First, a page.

Time to log my single biggest complaint:
69. Sonic Youth, Daydream Nation
After which, I”m thinking, “Eh, at least they remembered it exists. I’ll take it.”
66. Hole, Live Through This
NO. Just NO.
I can live with a lot of the other stuff–OK Computer, but no Kid A; 4 Beatles albums in the top 46 (plus Lennon\Oko in there); the horrendously high rating of Adele; that and Kanye being the only 2 two albums from the last twenty years in the top twenty (Nevermind just falling outside of that range).
BUT SRSLY GUYS: there is no possible universe in which Daydream Nation is an inferior album to Live Through This. I refuse to live in a world where people honestly believe this. Don’t get me wrong: Live Through This is not an awful album. It’s pretty good. I have my doubts that even Courtney Love would rank LTT ahead of Daydream Nation.
It is a striking record, almost reminds me of early Sonic Youth in its sheer intensity.
This is bizarrely hypnotic.
The Else is a highly underrated record. It’s not my favorite (I doubt they’ll ever be able to top Lincoln), but it’s neck and neck with Nanobots for their best post-Elektra record.
And hell, even I managed to forget Particle Man! Hot damn!
A stunning lack of Dr. Worm and Narrow Your Eyes makes this list flawed.
I could also make a case for Nanobots, Experimental Film, Bangs, the briefly mentioned The Mesopotamians, Till My Head Falls Off, Certain People I Could Name, etc. etc.
XTC vs. Adam Ant? Meh. You manage to pick one of the worst songs on their worst record. Son, I am very disappoint.
I’ve never been a huge fan of Lonesome Crowded West; it’s pretty uneven. Moon & Antarctica slogs a bit in the middle, but is pretty damn near perfect. We Were Dead would have been much better minus two or three songs, but seriously has grown on me since release.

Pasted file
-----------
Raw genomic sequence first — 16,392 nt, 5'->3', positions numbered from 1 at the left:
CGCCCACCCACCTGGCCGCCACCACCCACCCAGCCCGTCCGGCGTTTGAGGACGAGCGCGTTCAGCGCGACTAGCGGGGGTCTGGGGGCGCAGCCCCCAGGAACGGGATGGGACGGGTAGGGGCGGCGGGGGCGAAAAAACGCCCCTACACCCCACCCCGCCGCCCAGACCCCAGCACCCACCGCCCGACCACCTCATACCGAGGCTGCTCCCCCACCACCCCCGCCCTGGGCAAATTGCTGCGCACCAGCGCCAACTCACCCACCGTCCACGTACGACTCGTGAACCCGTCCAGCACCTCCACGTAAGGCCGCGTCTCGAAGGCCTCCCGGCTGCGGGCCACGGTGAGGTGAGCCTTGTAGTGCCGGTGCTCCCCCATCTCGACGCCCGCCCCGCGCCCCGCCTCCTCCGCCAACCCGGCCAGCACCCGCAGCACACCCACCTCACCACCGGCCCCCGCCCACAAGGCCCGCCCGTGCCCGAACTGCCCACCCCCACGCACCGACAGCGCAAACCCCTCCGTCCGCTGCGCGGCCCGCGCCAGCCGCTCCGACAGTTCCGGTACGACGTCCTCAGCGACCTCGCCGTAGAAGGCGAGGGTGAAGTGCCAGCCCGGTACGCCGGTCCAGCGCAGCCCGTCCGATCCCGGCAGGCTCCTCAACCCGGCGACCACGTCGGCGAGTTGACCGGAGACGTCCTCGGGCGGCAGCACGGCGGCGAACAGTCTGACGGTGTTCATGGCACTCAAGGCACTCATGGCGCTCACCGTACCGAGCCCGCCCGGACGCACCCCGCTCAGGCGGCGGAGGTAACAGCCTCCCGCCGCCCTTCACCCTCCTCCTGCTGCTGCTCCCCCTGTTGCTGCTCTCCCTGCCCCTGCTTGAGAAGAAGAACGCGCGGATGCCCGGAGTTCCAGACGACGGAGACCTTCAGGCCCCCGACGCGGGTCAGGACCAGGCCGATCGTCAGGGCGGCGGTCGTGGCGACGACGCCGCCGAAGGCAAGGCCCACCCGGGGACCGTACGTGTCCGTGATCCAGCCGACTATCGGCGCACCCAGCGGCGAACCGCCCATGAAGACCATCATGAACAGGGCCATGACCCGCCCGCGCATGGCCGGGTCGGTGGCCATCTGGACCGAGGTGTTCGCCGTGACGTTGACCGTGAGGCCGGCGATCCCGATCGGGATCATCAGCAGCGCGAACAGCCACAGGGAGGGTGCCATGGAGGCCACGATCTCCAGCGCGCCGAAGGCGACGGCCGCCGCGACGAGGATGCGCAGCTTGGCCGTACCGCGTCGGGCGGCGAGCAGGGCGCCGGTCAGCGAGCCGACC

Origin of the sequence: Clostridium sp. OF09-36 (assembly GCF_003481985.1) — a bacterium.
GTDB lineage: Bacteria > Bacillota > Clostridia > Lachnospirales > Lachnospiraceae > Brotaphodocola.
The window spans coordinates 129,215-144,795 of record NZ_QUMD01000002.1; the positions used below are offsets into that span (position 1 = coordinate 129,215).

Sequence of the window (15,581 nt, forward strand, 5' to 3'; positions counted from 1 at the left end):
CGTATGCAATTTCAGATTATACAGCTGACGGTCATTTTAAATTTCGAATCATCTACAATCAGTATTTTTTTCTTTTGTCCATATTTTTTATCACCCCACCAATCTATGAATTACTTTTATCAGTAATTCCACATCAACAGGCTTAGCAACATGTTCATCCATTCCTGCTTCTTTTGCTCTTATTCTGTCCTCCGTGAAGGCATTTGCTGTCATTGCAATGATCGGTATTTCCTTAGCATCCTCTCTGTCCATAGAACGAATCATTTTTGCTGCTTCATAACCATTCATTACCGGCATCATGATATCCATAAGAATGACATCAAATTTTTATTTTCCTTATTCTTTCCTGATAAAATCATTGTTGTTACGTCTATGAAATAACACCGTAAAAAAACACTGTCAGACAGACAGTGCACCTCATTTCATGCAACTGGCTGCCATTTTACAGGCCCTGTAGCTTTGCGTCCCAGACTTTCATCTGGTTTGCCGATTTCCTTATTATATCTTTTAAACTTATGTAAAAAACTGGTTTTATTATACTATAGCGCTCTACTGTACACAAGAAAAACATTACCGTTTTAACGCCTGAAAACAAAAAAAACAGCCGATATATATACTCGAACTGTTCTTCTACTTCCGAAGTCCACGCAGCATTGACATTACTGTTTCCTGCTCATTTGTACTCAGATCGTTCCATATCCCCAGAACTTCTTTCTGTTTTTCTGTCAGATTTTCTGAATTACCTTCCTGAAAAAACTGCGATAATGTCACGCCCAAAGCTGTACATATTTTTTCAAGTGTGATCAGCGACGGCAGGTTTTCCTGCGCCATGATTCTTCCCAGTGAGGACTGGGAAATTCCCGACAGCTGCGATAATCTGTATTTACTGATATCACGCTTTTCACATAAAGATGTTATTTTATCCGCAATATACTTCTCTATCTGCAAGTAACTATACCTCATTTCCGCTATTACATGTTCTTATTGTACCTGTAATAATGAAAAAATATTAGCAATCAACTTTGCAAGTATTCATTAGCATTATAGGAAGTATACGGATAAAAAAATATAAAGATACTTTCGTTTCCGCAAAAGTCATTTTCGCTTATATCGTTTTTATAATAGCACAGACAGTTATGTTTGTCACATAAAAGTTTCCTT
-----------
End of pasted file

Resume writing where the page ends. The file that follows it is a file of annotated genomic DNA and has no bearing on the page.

The fact is though it’s hard to quibble–so much quality, and doesn’t even include Building Nothing or three EPs that all have some great, great songs.
So a whole post about how much your own website basically sucks and should be ignored?
Speaking as someone who didn’t “get” Radiohead the first time around (“Creep”) or the second time around (“Paranoid Android”\”Karma Police”), I finally gave into my urge to check them out based on a $5 MP3 album sale at Amazon. It was Kid A, and once I heard the beginning beat of “Idioteque”, my brain instantly snapped back to watching that SNL performance.
I remember thinking at the time “That’s that same band that did “Creep”? What the hell?” but sort of shuffling it to the background. But hearing Kid A in its full glory in 2010, I finally “got” it. I got the sheer power and emotion in Yorke’s singing and the will and drive of pushing the envelope. I now count myself a Radiohead fan, and I am glad for it.
If “Creep” had been put out by just about any other band, you could be considered sane and still consider “Creep” their best song. But you’re talking about a band that has put out “Paranoid Android”, “Fake Plastic Trees”, “There, There”, “Knives Out”, “Bloom”, “The National Anthem”, etc., etc. The line in front of “Creep” is absurdly long.